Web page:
I visited Epicenter Zone only once, a few years ago, and I left wanting to knock the cashier's Mohawk loose with a folding chair. Epicenter was San Francisco's premier underground record store and meeting space, and I was there as an out-of-towner, rifling the bins for old S.F. punk records that I'd missed the first time around. I was happy; I'd found great rare stuff for cheap. I might even have been beaming as I brought my trove to the counter, where the teenage cashier flipped through the pile, made an exasperated "tch!" and droned something like, "More dry bones for the fossil collection, eh?"
He was teaching me a lesson: It was OK to be there as a punk codger digging for memories (I was 25), but the store, the future, the scene and the moral high ground belonged to the youth. Epicenter was their place, and I was only a tourist there. I picked out a random new 7-inch as a souvenir, decided why bother, and left with my passport stamped "expired." Rotten kids.
But he was right, and it was just that sort of youth-centered dynamism that made Epicenter such an important place. It was a nostalgia-free zone in a city top-heavy with radical old codgers -- an Our Gang clubhouse for the anarchy set. The space was run entirely by volunteers from the S.F. punk scene, and in an odd, San Francisco-style inversion of things, they provided an important community resource for the city, hosting meetings of ACT-UP, the Prisoners Literacy Project, Alcoholics Anonymous and Food Not Bombs, among other organizations.
While the place was booming, it was also a vital piece of the local punk rock infrastructure. Epicenter housed a large zine library and put on all-ages shows. It stocked hard-to-find records and literature, and served as an all-purpose gathering spot. It also suffered through a heroic amount of disaster and neglect in recent years, before finally shutting its doors for good late last week.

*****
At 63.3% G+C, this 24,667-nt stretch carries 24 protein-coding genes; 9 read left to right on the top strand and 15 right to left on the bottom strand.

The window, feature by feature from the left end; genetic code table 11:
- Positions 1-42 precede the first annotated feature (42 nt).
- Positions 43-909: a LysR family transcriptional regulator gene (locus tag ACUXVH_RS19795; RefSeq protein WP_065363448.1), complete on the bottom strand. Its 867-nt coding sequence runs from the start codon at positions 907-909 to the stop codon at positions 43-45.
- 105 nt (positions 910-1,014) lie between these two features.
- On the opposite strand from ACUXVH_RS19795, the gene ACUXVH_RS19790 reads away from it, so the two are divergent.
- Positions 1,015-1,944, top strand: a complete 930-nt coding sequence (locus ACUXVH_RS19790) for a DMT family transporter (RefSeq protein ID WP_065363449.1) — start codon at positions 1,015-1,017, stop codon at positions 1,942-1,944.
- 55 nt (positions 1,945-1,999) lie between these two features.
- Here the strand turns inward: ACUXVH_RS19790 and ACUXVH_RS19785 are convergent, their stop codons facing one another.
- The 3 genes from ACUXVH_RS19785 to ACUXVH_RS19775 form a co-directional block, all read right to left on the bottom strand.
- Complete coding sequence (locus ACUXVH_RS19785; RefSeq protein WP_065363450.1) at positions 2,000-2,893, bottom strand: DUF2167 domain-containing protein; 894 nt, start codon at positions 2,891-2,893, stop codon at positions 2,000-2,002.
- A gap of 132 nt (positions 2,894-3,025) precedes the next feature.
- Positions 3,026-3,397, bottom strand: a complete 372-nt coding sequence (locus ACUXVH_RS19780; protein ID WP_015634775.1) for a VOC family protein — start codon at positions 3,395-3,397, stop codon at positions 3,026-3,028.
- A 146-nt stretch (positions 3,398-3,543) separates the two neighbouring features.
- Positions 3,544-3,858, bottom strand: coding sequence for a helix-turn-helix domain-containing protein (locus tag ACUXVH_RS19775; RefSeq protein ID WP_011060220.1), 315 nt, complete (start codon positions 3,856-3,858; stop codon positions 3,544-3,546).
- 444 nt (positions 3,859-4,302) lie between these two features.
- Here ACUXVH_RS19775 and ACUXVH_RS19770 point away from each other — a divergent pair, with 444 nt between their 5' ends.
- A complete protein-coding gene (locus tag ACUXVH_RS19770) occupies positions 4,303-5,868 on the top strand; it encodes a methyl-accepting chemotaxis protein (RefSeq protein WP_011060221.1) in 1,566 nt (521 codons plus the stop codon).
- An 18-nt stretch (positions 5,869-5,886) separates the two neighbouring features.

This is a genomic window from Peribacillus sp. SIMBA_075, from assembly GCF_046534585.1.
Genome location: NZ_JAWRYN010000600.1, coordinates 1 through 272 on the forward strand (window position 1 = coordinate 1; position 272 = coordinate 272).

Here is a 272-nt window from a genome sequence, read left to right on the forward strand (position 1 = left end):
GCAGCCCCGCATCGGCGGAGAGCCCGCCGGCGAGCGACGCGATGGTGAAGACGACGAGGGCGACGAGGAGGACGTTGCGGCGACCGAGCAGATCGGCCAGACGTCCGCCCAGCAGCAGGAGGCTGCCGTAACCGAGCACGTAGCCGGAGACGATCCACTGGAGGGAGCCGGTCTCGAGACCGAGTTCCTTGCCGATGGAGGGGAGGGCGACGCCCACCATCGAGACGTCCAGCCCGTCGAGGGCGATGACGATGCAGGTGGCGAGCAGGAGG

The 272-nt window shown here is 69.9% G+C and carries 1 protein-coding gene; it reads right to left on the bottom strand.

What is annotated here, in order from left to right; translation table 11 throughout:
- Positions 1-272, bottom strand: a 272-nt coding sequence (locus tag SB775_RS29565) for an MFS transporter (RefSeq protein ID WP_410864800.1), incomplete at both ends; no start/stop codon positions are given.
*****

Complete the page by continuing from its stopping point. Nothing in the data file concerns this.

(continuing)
Epicenter, like the all-ages 924 Gilman Street club across the bay in Berkeley, was founded on the punk rock equivalent of a government grant: The project was initially bankrolled by the late Tim Yohannon and his MaximumRocknroll super-fanzine in 1992, but the space was always independently operated, and as a collective it was subject to all the typical weirdness that goes on in an organization where everyone's sort of in charge, but nobody gets paid.
According to Kate, main coordinator at the first-name-only kind of space, "The store always had a lot of turmoil, infighting. We lived like that even when we were doing well." But three years ago, when Maximum stopped handing out supplementary funding, Epicenter went down a slow spiral into punk collective hell. The store started to open and close at random intervals, and had trouble keeping up its stock of records and zines. Volunteers fled the chaos after someone yanked on a pipe during a show and flooded the building.
The neighborhood (the Mission District) started creeping upscale, and a for-profit record store opened that carried much of the same merchandise. In the end, all that was left was to go out with dignity -- and the collective decided to pull the plug while it was still barely on top of things.
No matter how many codgers the Epicenter kids sneered off the premises, or how much basic turmoil swirled around the place (sign on bathroom door: "Don't Even Think About It, You Fucking Junkie Scum!"), it will be sorely missed. It was a wonderful, rude, sloppy, good-hearted crash-pad of a shop, of a kind that every city should have -- but that few ever love dearly enough until they're gone.
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